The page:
I won’t talk too much about Marwencol other than to say that it is the far superior cinematic version of Mark Hogencamp’s life story, and that you should watch it instead of Welcome to Marwen. It’s a weird, challenging, and inspiring movie. I’ll also add that I wish more than anything that Robert Zemeckis had investigated the story further or at least understood the earlier film before trying to cram this embarrassment down our throats.
Welcome to Marwen is easily Zemeckis’ worst film (and there are some stinkers in there). Not only does it commit the unforgivable sin of deliberately misrepresenting its central character and his accompanying life-altering trauma, but it also doubles down and insists that this is all in service of telling the story through that character’s specific point of view. But Hogencamp, as portrayed by Steve Carell, just comes off as a weird old creep whom everyone else treats as a wounded animal. His face has the permanent childlike, full-of-wonder half-smile that Robin Williams used to trot out for Dead Poets Society or Patch Adams. But Williams always had that darkness just beneath the surface, while Carell is visibly struggling to even come up with his motivation from scene to scene.
Perhaps stranger still, Zemeckis throws in references to his own past work. First as hints and tiny nods, but later evolving into full-blown re-enactments of scenes from his most famous films, this ties back (somewhat) toward Hogencamp’s style of re-creating and rebuilding his own life. The side effect of this development is that we almost get the sense that Zemeckis is trying to tell us something he only halfway wants us to know. Are we getting some looking-glass version of Zemeckis’ artistic impulses? Hogencamp was probably attractive as a subject only inasmuch as he could let the director dive deeper than ever into his motion-capture obsession while giving himself an out for once by using the doll motif as a stand-in for his usual dead-eyed creations. This would all be interesting on its own (at least in theory) if he wasn’t being so condescending to the actual story and characters he’s ostensibly working with in the first place.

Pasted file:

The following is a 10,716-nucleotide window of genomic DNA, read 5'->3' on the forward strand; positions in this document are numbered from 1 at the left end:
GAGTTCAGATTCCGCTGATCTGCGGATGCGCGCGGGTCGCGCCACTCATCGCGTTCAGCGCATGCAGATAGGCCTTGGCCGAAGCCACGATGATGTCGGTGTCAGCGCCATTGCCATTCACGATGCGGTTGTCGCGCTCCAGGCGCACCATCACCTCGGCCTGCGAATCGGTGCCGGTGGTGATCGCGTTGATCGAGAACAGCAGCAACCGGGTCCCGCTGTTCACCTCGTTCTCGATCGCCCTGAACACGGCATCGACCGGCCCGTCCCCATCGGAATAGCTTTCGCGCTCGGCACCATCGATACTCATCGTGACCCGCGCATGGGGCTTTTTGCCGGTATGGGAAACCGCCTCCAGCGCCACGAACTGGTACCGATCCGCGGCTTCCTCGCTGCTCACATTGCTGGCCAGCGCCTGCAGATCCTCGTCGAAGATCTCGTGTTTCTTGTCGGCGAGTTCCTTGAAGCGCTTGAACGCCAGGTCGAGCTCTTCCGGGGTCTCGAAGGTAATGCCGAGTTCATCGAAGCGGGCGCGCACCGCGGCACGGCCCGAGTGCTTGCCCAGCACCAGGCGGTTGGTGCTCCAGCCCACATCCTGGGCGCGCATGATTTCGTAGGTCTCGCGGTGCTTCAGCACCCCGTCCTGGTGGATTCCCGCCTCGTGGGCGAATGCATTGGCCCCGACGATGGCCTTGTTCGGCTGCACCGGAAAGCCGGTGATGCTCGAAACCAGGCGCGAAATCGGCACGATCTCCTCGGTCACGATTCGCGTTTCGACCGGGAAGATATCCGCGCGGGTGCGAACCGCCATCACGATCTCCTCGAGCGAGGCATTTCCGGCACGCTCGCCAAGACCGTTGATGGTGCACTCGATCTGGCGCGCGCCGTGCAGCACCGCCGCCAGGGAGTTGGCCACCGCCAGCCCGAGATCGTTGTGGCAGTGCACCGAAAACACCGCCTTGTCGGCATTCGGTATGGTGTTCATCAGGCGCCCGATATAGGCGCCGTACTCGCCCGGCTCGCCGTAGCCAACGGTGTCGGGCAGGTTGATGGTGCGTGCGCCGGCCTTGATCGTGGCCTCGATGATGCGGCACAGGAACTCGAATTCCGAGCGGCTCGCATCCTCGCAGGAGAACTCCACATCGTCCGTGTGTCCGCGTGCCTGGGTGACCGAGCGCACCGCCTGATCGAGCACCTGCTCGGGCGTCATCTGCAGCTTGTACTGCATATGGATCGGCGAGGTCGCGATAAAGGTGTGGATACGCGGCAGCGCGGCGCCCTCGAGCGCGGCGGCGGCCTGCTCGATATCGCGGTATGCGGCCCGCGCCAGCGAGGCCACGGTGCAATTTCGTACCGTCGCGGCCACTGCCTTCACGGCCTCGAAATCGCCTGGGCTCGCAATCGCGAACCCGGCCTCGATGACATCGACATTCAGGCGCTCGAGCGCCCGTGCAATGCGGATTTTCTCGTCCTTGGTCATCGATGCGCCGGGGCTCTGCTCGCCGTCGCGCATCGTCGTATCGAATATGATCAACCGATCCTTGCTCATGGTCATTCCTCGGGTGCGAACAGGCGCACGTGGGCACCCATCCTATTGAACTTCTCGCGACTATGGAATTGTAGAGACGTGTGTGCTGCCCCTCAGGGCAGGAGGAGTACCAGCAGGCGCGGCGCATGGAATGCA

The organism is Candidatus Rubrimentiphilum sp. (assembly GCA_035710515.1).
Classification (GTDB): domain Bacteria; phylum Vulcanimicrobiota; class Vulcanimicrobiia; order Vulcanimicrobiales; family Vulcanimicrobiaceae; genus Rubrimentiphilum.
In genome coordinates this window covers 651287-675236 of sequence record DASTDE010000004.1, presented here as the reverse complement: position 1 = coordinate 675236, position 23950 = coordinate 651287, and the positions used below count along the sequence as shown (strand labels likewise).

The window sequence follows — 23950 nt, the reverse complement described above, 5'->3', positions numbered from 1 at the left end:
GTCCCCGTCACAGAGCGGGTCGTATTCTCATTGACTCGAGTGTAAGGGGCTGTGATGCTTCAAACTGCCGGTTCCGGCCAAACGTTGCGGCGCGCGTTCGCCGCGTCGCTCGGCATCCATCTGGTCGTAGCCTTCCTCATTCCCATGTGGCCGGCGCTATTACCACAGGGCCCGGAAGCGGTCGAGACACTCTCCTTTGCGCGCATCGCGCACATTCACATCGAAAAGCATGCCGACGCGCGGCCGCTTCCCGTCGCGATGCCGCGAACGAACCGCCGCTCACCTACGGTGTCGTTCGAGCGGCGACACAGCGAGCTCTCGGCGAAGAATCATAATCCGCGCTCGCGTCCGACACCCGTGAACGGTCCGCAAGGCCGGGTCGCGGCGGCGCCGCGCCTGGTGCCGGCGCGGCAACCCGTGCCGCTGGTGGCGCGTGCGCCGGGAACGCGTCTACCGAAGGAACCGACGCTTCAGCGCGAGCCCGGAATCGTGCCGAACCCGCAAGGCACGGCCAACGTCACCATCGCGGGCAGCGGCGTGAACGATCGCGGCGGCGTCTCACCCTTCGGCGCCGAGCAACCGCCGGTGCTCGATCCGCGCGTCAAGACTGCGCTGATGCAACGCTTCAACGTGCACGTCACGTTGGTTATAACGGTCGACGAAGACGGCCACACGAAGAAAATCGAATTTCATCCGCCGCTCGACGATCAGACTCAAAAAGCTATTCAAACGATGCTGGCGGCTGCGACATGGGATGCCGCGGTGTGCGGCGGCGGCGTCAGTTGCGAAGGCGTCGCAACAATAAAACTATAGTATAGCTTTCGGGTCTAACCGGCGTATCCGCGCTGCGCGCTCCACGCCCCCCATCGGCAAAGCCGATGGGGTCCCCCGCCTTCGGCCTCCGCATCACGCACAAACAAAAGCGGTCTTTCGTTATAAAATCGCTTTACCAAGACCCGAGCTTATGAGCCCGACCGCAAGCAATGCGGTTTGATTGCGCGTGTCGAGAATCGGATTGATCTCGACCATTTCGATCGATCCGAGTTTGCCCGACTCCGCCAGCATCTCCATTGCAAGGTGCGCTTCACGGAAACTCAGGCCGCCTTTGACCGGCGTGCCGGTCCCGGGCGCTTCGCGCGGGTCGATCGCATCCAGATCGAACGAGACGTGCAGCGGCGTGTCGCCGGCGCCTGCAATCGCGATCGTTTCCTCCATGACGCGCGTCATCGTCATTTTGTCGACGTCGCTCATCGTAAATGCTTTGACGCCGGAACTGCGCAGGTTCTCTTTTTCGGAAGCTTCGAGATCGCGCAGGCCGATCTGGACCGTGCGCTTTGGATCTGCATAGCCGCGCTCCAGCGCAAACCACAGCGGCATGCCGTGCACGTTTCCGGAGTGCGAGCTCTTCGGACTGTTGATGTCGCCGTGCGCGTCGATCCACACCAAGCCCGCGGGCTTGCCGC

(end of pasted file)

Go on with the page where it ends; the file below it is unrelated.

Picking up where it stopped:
Hogencamp, in his real life and in Zemeckis’ film, likes wearing high heels. He was beaten almost to death by neo-Nazis for even mentioning it. During that beating, he says, they “kicked all the memories out of my head.” He can’t remember anything about his life before the attack, other than that he was an illustrator. Brain and nerve damage now prevent him from drawing, so he builds and photographs figures in Marwen, a miniature Belgium circa World War II. Yet Zemeckis opens his film with the mini-Hogencamp wearing heels and plays the scene for laughs. We’re invited to join in with the Nazis before we even know such a possibility was ever on the table and are never given the option of accepting this character trait as anything other than funny or abnormal. The truth is that Zemeckis has lost all trust for his audience (the less said about Deja Thoris the Belgian Witch the better). Welcome to Marwen is crass, dishonest and disgraceful. Mark Hogencamp has suffered enough for being who he is. He certainly doesn’t deserve this, too.